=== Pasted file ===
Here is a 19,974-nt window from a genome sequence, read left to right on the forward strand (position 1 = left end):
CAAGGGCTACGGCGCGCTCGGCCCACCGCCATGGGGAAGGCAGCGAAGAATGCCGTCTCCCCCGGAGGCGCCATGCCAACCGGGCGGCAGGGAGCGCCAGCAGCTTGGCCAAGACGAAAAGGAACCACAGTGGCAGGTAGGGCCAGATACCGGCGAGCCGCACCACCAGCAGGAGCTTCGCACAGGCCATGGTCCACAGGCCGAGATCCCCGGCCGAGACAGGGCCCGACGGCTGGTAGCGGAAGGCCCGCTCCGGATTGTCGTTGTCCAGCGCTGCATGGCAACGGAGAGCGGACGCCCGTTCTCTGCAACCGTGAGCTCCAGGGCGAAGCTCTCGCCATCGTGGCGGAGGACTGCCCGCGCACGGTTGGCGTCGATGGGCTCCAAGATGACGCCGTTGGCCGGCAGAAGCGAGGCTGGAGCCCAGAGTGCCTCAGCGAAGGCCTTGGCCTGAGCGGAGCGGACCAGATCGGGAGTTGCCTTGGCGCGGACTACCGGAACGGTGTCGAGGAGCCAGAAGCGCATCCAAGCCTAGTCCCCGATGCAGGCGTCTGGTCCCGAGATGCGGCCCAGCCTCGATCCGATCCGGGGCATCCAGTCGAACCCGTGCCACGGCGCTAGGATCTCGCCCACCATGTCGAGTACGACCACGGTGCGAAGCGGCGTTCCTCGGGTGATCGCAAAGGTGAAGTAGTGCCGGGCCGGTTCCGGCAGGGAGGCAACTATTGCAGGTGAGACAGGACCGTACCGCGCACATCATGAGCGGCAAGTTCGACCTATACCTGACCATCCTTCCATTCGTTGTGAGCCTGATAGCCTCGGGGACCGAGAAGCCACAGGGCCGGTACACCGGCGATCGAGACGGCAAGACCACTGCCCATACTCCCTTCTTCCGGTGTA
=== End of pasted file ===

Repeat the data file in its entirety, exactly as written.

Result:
Here is a 19,974-nt window from a genome sequence, read left to right on the forward strand (position 1 = left end):
CAAGGGCTACGGCGCGCTCGGCCCACCGCCATGGGGAAGGCAGCGAAGAATGCCGTCTCCCCCGGAGGCGCCATGCCAACCGGGCGGCAGGGAGCGCCAGCAGCTTGGCCAAGACGAAAAGGAACCACAGTGGCAGGTAGGGCCAGATACCGGCGAGCCGCACCACCAGCAGGAGCTTCGCACAGGCCATGGTCCACAGGCCGAGATCCCCGGCCGAGACAGGGCCCGACGGCTGGTAGCGGAAGGCCCGCTCCGGATTGTCGTTGTCCAGCGCTGCATGGCAACGGAGAGCGGACGCCCGTTCTCTGCAACCGTGAGCTCCAGGGCGAAGCTCTCGCCATCGTGGCGGAGGACTGCCCGCGCACGGTTGGCGTCGATGGGCTCCAAGATGACGCCGTTGGCCGGCAGAAGCGAGGCTGGAGCCCAGAGTGCCTCAGCGAAGGCCTTGGCCTGAGCGGAGCGGACCAGATCGGGAGTTGCCTTGGCGCGGACTACCGGAACGGTGTCGAGGAGCCAGAAGCGCATCCAAGCCTAGTCCCCGATGCAGGCGTCTGGTCCCGAGATGCGGCCCAGCCTCGATCCGATCCGGGGCATCCAGTCGAACCCGTGCCACGGCGCTAGGATCTCGCCCACCATGTCGAGTACGACCACGGTGCGAAGCGGCGTTCCTCGGGTGATCGCAAAGGTGAAGTAGTGCCGGGCCGGTTCCGGCAGGGAGGCAACTATTGCAGGTGAGACAGGACCGTACCGCGCACATCATGAGCGGCAAGTTCGACCTATACCTGACCATCCTTCCATTCGTTGTGAGCCTGATAGCCTCGGGGACCGAGAAGCCACAGGGCCGGTACACCGGCGATCGAGACGGCAAGACCACTGCCCATACTCCCTTCTTCCGGTGTA